ALL too clearly, the political honeymoon is over for Philippine President Corazon Aquino. She has shown great strength and resourcefulness. But the nation's leadership game - as last week's unfortunate assassination of a leftist political-labor leader underscores - is too often played for keeps. Mrs. Aquino is under no delusions about the difficulty of her task. She is where she is precisely because her husband didn't make it down the steps of an airplane on his own return to the Philippine political setting several years back. Talk of possible coups, real or imagined, continues to reverberate throughout the streets of Manila, spurred on in part by the murder of Rolando Olalia, a leftist labor leader and Aquino backer.
Aquino is correct in seeking to bring the Olalia assailants to justice. She is also on target in reserving judgment, as she has so far done, about exactly who is responsible.
Immediate suspicions center on the military. Many officers harbor deep unease about Aquino's attempts to forge a national reconciliation with communist rebels. The initial impact of the Olalia killing was to drive many rebel leaders underground and raise doubts about future government-insurgent negotiations.
Other groups could also benefit from the assassination. Private vendettas are not uncommon. And hard-liners among the insurgents would rather fight than talk.
Rebels say that in a showdown between Aquino and the military they would support the President. Still, it needs to be remembered that the more successful Aquino is in rejuvenating her hard-pressed society, the less support there is likely to be for the rebels.
Last week's killing was discovered just as Aquino returned from a profitable trip to Japan, in which Japanese officials promised up to $1 billion in assistance and business ventures. Now Japanese investors may hesitate before actually mustering up economic support, to make sure that the economy remains stable. This may also prove true of US investors.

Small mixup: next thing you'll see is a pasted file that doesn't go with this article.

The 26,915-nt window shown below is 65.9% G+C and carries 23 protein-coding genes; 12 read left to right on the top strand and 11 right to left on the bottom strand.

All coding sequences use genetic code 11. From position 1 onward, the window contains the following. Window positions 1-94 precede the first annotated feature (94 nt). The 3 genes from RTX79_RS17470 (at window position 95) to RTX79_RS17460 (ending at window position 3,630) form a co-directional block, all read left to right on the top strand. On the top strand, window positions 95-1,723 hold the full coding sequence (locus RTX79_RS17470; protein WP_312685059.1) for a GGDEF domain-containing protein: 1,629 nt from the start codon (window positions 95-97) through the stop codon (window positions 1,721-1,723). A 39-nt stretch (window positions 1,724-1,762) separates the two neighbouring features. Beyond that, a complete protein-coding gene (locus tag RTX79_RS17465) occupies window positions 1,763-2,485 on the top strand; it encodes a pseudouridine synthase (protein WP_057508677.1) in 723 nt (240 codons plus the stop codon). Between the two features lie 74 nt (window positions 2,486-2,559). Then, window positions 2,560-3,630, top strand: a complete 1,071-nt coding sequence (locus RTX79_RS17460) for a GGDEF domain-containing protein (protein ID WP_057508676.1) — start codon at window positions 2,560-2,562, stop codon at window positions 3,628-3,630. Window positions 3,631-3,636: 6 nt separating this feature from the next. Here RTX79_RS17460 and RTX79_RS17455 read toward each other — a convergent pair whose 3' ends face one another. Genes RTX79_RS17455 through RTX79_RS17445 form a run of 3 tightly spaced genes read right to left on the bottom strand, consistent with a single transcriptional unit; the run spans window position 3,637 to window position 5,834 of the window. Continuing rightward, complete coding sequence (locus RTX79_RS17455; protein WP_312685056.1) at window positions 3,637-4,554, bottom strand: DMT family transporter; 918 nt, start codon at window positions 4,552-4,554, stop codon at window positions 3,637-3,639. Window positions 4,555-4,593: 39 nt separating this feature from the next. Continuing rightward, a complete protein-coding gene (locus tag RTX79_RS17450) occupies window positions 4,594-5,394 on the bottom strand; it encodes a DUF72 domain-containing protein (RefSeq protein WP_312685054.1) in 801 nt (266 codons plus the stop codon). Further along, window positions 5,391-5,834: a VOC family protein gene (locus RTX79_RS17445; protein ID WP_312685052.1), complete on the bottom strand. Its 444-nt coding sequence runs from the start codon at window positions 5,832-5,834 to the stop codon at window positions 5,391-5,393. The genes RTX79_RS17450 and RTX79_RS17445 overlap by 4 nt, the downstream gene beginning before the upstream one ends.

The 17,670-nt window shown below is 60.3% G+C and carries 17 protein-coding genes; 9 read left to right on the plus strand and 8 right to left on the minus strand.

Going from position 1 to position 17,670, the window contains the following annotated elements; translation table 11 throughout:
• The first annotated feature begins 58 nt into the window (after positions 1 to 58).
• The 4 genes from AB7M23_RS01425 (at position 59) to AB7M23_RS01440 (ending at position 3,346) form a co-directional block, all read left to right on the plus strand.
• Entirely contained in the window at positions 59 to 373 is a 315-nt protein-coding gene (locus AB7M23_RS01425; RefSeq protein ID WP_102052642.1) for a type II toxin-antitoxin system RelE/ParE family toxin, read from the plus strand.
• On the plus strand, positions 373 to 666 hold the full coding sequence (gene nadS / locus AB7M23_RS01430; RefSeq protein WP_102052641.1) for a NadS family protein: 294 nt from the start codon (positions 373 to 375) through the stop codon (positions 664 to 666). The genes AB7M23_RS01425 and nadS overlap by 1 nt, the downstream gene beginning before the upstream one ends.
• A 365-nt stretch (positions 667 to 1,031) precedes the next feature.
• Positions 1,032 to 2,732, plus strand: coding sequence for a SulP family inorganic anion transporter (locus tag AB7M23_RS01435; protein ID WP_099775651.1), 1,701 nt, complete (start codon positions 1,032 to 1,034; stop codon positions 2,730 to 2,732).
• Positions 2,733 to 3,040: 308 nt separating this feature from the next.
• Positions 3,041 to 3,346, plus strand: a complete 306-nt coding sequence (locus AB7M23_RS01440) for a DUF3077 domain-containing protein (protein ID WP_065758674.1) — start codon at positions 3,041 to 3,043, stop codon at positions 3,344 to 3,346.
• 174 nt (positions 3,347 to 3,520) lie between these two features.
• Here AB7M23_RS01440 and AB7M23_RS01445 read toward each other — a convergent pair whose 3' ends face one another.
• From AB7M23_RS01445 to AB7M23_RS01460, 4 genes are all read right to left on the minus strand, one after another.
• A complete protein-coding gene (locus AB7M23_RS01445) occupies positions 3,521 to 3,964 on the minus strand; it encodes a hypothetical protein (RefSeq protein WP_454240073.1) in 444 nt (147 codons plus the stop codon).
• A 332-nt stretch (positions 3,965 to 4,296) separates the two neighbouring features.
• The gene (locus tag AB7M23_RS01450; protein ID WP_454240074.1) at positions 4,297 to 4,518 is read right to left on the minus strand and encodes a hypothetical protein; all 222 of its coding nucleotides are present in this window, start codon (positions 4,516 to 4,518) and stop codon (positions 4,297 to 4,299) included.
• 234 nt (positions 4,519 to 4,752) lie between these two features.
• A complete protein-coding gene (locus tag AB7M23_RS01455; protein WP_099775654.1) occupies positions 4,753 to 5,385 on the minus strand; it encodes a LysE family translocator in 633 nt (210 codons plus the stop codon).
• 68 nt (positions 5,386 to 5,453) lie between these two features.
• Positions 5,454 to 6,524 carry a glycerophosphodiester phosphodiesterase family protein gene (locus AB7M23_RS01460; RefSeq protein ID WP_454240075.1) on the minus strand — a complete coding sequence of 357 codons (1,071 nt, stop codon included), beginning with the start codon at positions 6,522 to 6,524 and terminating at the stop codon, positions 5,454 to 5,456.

So the murder was most likely a shot across the bow - a grim warning of the test ahead of Aquino's leadership.
Whoever is responsible, one overriding factor stands out: Aquino must steel herself and hang on until February 2. That is when the nation's new constitution goes before the Philippine people for ratification. Once ratified, the present transitional government becomes ``institutionalized.'' New processes will then be in place for an orderly transition of power, if that is necessary. And Aquino herself would be firmly in office until new elections scheduled for 1992.
Meanwhile, she will presumably need to stay as close as possible to military loyalists such as Gen. Fidel Ramos, the Army's chief of staff. And, once the new constitution is ratified, as presumably it will be, she should reaffirm that Defense Minister Juan Ponce Enrile, her principal adversary, continues in office at her discretion - or she should remove him outright.
The US should help by quietly reaffirming its commitment to Philippine democracy and to the Aquino presidency.